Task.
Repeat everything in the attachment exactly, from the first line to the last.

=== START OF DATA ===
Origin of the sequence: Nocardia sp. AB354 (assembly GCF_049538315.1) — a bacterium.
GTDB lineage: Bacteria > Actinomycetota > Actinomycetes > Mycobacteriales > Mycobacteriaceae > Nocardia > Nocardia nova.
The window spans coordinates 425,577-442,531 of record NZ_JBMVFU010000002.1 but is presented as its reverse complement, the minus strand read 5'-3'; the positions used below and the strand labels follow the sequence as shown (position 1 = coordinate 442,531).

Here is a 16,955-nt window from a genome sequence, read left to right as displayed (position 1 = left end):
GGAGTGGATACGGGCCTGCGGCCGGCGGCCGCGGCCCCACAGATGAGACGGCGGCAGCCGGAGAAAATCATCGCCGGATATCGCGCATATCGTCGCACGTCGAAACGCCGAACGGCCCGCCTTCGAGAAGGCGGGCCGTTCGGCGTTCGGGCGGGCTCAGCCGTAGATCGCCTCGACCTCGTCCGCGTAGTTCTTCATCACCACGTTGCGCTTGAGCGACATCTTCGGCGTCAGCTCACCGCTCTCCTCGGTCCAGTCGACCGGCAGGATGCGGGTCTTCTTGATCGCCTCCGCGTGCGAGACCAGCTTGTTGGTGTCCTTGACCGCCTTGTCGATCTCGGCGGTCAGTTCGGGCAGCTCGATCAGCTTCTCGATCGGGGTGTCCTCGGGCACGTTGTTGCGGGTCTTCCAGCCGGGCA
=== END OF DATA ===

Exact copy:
Origin of the sequence: Nocardia sp. AB354 (assembly GCF_049538315.1) — a bacterium.
GTDB lineage: Bacteria > Actinomycetota > Actinomycetes > Mycobacteriales > Mycobacteriaceae > Nocardia > Nocardia nova.
The window spans coordinates 425,577-442,531 of record NZ_JBMVFU010000002.1 but is presented as its reverse complement, the minus strand read 5'-3'; the positions used below and the strand labels follow the sequence as shown (position 1 = coordinate 442,531).

Here is a 16,955-nt window from a genome sequence, read left to right as displayed (position 1 = left end):
GGAGTGGATACGGGCCTGCGGCCGGCGGCCGCGGCCCCACAGATGAGACGGCGGCAGCCGGAGAAAATCATCGCCGGATATCGCGCATATCGTCGCACGTCGAAACGCCGAACGGCCCGCCTTCGAGAAGGCGGGCCGTTCGGCGTTCGGGCGGGCTCAGCCGTAGATCGCCTCGACCTCGTCCGCGTAGTTCTTCATCACCACGTTGCGCTTGAGCGACATCTTCGGCGTCAGCTCACCGCTCTCCTCGGTCCAGTCGACCGGCAGGATGCGGGTCTTCTTGATCGCCTCCGCGTGCGAGACCAGCTTGTTGGTGTCCTTGACCGCCTTGTCGATCTCGGCGGTCAGTTCGGGCAGCTCGATCAGCTTCTCGATCGGGGTGTCCTCGGGCACGTTGTTGCGGGTCTTCCAGCCGGGCA